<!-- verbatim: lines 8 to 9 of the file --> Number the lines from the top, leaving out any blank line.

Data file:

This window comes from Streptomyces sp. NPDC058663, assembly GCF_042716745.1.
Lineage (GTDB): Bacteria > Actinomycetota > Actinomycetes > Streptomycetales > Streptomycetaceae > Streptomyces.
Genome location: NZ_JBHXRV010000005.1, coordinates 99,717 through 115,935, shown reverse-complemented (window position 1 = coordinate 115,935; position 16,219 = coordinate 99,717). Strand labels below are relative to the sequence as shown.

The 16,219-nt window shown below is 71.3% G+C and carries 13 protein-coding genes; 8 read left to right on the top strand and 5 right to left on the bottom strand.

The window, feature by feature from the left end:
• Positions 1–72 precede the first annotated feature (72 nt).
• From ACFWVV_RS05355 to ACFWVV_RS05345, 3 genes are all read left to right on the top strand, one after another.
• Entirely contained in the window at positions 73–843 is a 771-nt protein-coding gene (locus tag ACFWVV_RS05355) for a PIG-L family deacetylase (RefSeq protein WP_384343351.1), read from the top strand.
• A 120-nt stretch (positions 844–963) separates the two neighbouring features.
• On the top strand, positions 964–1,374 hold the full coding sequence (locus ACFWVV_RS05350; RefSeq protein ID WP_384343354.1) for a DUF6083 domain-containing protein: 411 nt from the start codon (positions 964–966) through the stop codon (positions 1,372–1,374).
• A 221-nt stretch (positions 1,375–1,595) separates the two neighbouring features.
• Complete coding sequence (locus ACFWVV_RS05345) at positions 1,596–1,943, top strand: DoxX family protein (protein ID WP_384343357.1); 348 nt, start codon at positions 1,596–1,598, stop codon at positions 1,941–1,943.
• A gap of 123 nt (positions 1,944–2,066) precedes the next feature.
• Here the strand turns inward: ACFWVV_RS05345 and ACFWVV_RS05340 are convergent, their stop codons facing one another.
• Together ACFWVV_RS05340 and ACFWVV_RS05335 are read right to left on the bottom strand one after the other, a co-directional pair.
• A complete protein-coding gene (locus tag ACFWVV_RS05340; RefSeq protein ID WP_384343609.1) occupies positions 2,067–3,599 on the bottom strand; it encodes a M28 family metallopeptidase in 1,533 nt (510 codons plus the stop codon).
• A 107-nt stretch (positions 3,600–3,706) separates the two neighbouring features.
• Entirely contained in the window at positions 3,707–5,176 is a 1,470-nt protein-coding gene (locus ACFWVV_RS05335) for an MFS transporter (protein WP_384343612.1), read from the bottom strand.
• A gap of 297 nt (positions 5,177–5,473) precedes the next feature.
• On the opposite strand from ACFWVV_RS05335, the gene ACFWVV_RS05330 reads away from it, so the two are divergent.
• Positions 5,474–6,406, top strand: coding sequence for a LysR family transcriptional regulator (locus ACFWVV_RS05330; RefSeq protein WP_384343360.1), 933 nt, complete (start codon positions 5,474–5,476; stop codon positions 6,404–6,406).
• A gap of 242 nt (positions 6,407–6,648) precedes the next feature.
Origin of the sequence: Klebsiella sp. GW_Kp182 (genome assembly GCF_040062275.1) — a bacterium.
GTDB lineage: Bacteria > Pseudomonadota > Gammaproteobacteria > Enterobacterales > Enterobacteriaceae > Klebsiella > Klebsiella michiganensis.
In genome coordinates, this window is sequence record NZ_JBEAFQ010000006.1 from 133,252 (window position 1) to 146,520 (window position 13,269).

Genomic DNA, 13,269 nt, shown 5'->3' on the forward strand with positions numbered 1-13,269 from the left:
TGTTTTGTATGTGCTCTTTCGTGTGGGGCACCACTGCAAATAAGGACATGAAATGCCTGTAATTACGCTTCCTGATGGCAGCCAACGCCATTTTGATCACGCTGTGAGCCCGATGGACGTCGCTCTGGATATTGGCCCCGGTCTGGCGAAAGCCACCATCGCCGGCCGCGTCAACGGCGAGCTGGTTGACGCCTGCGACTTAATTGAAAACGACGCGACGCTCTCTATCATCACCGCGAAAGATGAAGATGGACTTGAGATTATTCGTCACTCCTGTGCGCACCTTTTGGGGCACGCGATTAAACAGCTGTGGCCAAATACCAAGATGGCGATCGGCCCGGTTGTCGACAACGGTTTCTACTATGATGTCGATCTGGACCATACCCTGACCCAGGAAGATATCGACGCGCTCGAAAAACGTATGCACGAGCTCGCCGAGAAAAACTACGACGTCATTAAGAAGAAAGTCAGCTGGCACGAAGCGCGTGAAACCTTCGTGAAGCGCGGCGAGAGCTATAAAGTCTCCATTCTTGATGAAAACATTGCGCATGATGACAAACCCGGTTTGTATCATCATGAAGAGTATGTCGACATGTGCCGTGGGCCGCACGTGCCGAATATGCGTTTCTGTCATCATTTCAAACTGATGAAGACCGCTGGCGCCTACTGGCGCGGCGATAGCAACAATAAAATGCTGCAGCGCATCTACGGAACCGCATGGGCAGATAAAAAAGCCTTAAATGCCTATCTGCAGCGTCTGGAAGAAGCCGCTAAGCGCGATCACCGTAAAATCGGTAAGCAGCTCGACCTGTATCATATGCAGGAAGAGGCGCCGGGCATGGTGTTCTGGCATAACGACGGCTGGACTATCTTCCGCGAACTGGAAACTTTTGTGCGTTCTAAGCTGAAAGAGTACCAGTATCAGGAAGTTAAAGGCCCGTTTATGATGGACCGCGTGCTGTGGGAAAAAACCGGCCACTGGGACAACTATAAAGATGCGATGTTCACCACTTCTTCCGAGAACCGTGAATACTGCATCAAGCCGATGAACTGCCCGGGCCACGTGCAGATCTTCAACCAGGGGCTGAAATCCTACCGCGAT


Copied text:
• Entirely contained in the window at positions 73–843 is a 771-nt protein-coding gene (locus tag ACFWVV_RS05355) for a PIG-L family deacetylase (RefSeq protein WP_384343351.1), read from the top strand.
• A 120-nt stretch (positions 844–963) separates the two neighbouring features.